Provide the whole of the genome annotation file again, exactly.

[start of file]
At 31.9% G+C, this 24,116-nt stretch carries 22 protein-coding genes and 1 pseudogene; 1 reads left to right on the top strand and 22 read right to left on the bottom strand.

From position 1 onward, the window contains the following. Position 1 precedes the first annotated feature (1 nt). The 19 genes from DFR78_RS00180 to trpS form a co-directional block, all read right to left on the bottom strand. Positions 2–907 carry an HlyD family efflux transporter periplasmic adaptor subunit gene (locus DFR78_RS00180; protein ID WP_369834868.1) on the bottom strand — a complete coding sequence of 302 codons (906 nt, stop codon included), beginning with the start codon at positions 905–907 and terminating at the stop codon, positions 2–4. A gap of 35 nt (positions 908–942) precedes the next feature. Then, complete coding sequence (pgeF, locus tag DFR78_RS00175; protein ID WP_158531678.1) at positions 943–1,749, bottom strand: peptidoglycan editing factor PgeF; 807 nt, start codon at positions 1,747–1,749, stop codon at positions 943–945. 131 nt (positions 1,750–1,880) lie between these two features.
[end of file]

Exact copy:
At 31.9% G+C, this 24,116-nt stretch carries 22 protein-coding genes and 1 pseudogene; 1 reads left to right on the top strand and 22 read right to left on the bottom strand.

From position 1 onward, the window contains the following. Position 1 precedes the first annotated feature (1 nt). The 19 genes from DFR78_RS00180 to trpS form a co-directional block, all read right to left on the bottom strand. Positions 2–907 carry an HlyD family efflux transporter periplasmic adaptor subunit gene (locus DFR78_RS00180; protein ID WP_369834868.1) on the bottom strand — a complete coding sequence of 302 codons (906 nt, stop codon included), beginning with the start codon at positions 905–907 and terminating at the stop codon, positions 2–4. A gap of 35 nt (positions 908–942) precedes the next feature. Then, complete coding sequence (pgeF, locus tag DFR78_RS00175; protein ID WP_158531678.1) at positions 943–1,749, bottom strand: peptidoglycan editing factor PgeF; 807 nt, start codon at positions 1,747–1,749, stop codon at positions 943–945. 131 nt (positions 1,750–1,880) lie between these two features.